Watson added birdies on the fifth and sixth holes before holing a 50-foot birdie putt on No. 7 to take the lead at 9 under. He gave that shot back with a missed 3-footer on the final hole.
“I was trying to get some extra ones if I could," he said. “Just one of those things that went the wrong way.”
Bryson DeChambeau shot 66 on Friday and was at minus-5, one shot better than social media nemesis Brooks Koeplka, who had a 67 in the second round. Koepka's brother, Chase, a minor league tour regular who qualified for the tournament last year but withdrew because of COVID-19 protocols, shot 73 and missed the cut at 3 over.
Nelly Korda realized there were low scores available Friday at Atlanta Athletic Club. For the longest time, she couldn't find them in the KPMG Women's PGA Championship.
And then the birdies came in bushels, one after another, six straight to close her second round that put her in the record book with a 9-under 63 and gave her a one-shot lead over Lizette Salas going into the weekend.
“Golf is easy when you have days like this,” Korda said. “But it's not always like this.”
It sure seems that way of late. Korda shot 62 in the third round last week on her way to winning the Meijer LPGA Classic, making the 22-year-old American the first multiple winner on the LPGA Tour this year.
This round might have been even better.
Over her final six holes on the front nine, Korda made birdie on both par 3s guarded in front by water. She had eagle putts on consecutive holes — one of them on the par-4 sixth, with the tee moved up to make it play 229 yards — and narrowly missed them both.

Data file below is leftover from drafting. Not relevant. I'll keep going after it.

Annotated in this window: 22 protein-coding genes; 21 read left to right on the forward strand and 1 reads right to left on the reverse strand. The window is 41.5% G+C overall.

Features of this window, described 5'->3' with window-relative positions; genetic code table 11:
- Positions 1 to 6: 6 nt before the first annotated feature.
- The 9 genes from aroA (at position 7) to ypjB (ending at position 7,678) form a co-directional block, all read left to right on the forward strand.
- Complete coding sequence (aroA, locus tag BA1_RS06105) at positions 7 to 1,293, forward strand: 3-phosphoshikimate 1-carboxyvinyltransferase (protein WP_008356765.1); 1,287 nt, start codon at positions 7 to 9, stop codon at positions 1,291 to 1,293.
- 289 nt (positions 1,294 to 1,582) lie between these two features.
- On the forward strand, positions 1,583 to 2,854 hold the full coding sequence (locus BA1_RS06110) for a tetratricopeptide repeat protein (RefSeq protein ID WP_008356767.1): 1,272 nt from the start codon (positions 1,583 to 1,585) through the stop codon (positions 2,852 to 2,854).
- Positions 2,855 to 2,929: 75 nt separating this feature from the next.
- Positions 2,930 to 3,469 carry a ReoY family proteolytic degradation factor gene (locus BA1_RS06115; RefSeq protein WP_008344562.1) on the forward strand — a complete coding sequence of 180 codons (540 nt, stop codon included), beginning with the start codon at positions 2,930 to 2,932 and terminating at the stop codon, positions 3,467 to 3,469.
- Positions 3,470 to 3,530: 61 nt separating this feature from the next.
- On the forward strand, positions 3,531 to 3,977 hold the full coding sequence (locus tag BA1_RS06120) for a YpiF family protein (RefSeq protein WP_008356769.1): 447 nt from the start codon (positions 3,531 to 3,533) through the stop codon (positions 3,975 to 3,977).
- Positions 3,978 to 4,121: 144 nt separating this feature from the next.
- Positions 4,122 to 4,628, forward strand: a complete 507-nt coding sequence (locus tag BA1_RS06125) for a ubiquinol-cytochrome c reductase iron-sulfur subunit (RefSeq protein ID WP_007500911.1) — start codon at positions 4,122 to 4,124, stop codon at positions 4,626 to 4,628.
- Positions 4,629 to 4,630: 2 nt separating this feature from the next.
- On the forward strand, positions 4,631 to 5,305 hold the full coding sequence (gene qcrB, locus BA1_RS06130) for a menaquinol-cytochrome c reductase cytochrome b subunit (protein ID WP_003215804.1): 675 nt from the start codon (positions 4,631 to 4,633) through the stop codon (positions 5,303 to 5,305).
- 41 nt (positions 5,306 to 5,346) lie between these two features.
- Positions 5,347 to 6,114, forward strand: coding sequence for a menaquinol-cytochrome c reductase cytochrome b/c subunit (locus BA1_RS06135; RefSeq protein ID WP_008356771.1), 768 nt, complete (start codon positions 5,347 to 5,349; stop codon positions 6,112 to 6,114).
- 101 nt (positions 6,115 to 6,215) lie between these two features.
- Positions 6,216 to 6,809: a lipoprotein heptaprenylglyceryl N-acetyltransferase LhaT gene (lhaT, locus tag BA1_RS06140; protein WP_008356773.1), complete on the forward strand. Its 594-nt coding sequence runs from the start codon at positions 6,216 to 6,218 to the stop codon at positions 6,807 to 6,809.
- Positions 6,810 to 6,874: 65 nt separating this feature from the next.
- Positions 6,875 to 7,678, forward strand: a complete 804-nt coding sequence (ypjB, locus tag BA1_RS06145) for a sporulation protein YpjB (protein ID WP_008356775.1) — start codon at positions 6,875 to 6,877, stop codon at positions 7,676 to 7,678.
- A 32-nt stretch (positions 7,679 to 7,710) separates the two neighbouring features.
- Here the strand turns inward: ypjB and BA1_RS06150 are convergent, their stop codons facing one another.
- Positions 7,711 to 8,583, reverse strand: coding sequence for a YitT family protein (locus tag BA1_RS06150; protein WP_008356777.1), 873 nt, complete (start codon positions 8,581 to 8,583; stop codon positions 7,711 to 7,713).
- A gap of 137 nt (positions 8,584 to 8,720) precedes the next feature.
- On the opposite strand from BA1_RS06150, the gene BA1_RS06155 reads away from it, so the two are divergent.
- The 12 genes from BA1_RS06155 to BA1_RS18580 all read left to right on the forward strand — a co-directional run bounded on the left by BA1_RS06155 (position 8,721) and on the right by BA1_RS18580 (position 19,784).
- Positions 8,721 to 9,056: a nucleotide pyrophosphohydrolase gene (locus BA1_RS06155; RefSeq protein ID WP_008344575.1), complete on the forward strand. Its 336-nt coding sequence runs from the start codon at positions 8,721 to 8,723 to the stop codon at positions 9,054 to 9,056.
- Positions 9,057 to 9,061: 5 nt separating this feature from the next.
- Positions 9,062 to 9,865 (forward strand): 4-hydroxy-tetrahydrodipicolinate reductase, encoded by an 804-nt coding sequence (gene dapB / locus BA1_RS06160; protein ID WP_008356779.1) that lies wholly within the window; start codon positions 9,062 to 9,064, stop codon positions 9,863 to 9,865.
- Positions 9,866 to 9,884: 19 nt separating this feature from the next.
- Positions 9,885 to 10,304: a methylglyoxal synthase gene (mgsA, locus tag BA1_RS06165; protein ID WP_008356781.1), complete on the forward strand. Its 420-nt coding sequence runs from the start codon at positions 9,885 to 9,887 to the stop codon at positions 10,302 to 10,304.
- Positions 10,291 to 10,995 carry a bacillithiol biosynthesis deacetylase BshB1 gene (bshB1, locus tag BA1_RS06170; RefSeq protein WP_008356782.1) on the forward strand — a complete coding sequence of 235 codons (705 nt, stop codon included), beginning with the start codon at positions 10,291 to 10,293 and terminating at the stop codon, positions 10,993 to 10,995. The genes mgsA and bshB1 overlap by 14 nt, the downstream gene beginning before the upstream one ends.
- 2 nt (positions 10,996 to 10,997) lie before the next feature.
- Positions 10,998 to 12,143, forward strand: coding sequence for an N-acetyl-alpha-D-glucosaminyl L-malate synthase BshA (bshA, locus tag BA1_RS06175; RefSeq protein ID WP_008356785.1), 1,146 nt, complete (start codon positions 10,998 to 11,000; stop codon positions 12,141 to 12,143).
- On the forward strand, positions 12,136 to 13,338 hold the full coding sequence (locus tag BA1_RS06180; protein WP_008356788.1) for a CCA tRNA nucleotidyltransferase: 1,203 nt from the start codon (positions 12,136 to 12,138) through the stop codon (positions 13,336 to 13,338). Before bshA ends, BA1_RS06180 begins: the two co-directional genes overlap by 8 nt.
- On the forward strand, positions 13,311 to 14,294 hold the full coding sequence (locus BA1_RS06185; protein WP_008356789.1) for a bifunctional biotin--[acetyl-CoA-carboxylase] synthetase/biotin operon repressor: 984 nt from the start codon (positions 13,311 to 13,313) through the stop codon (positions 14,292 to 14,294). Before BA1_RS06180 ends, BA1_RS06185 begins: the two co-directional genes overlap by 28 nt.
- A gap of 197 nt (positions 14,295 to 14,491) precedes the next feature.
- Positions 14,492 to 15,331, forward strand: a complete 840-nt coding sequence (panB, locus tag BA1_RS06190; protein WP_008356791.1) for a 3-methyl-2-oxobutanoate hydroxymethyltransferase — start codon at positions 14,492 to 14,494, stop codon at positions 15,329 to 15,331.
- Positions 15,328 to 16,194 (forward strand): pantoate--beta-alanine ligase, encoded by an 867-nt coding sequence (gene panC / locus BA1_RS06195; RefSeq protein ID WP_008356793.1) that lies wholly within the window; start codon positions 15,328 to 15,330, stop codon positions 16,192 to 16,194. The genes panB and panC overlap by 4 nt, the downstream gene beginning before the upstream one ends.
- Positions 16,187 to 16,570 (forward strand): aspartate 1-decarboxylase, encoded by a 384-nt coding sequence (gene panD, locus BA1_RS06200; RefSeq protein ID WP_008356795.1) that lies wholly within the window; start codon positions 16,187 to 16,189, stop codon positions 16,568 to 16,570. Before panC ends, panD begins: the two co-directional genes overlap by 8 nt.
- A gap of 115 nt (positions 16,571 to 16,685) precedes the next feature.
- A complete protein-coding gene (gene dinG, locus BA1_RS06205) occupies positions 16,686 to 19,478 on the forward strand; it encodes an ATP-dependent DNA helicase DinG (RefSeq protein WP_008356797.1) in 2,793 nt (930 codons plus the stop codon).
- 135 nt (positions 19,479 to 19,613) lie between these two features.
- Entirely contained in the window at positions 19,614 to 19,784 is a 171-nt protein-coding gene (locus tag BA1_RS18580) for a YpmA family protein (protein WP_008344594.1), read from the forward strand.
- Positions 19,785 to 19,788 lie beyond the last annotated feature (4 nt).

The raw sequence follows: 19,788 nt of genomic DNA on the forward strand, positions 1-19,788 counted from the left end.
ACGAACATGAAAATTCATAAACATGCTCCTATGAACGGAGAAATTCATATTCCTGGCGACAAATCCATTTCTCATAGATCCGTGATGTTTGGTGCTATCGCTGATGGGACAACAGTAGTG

On the hardest hole on the course, she had to deal with a tree root in front of her ball to get to the green and then made a 45-foot birdie putt. Korda closed out her round with a pitching wedge into 8 feet.
“I guess I just blacked out, a little like last week,” Korda said.
She was at 11-under 133, one shot ahead of Salas, who hit all 18 greens in regulation, shot another 67 and has yet to make a bogey through 36 holes.
Korda tied the championship record, last set a year ago when Sei Young Kim closed with a 63 to win at Aronimink. She had the third round of 63 at Atlanta Athletic Club in a major, joining Steve Stricker in 2011 and Mark O'Meara in 2001 at the PGA Championship.
And Korda still has work left in front of her if she wants to win her first major.
Salas didn't come close to a mistake with her steady diet of fairways and greens. That was her plan coming in, and the 31-year-old American has executed it brilliantly.
“I’m definitely satisfied,” Salas said. “We came in with some goals, and we’re reaching them. I think overall my attitude has been pretty solid. It’s a major. It’s supposed to be tough. It’s supposed to test you in several different ways, and I think I’m handling it quite well. And back-to-back 67s, I’m not going to complain.”
Celine Boutier of France drove the sixth green to 8 feet for an eagle on her way to a 64 that left her four shots back at 7-under 137 with Cydney Clanton (67) and Alena Sharp (68).
Still lurking was seven-time major champion Inbee Park, rounding into form as she goes for another gold in the Olympics, who holed a chip for eagle and shot 68. She was six behind.
Korda, with five LPGA Tour victories, has never won back-to-back and spoke about how draining it was earlier in the year after she won at Lake Nona.